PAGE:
But I stay quiet. The humidity is oppressive: My wrists are trembling, my knees are weak, my vision going dark, and I curse my tendency to faint in heat. I ask the waiter for more water. And then more questions, now about modesty: Will the young woman dress appropriately for the community we would live in, In-Case-Of-Marriage?
I laugh. “I suppose, that you’re now asking me about my religious level, since you question my attire?” I look him in the eye.
He catches the irony in my voice, laughs along and says yes.
I chant the requisite lines, without thinking: Stockings, yes. Longer skirts, perhaps — up for negotiation. A wig, of course.
But really I want to challenge him further: Perhaps it’s better that you ask me to show you the daily tally of blessings I say over food, or perhaps the Pentateuch pages my sisters and I pore over? Maybe you’ll watch me from around the corner to see if I enter a restaurant with a liberal kashrut certification. Or you’ll gauge the decibels of the soft tones with which I speak to my parents over tea, or perhaps you’ll inspect my teenage self’s paintings of Jerusalem — or is it better that I simply show you tear-stained prayer books? Will you take out a ruler to measure the diameter of my tears? What can I give you, as testament to my belief in God, if not fearless words alone?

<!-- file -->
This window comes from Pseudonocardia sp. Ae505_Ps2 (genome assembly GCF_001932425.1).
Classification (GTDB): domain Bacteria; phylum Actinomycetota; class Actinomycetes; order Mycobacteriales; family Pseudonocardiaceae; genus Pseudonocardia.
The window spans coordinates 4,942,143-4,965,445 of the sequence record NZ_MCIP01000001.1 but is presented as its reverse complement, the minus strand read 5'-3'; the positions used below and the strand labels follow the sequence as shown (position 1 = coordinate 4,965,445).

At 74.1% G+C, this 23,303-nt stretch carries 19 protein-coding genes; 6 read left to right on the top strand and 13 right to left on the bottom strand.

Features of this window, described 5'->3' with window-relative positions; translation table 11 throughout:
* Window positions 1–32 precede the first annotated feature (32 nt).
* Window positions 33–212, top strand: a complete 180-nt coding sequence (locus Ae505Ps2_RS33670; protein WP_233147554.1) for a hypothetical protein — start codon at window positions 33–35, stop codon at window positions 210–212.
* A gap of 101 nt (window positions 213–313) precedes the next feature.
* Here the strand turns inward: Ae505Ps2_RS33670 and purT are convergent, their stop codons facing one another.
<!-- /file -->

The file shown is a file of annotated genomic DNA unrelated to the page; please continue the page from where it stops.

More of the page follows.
“Well, modesty is very important,” he says, carefully, as if he heard my thoughts. “You know that the Sages say that modesty for women is just as important as Torah study is for men.”
This, too, they taught us in school. Girls, your evil desire to dress immodestly is equivalent to a man’s evil desire to abstain from Torah study. I remember nodding to this, somberly. The mention of evil desire was reason enough to shudder; sometimes I wondered how it was that the way one dresses could be equated with another’s intellectual activity.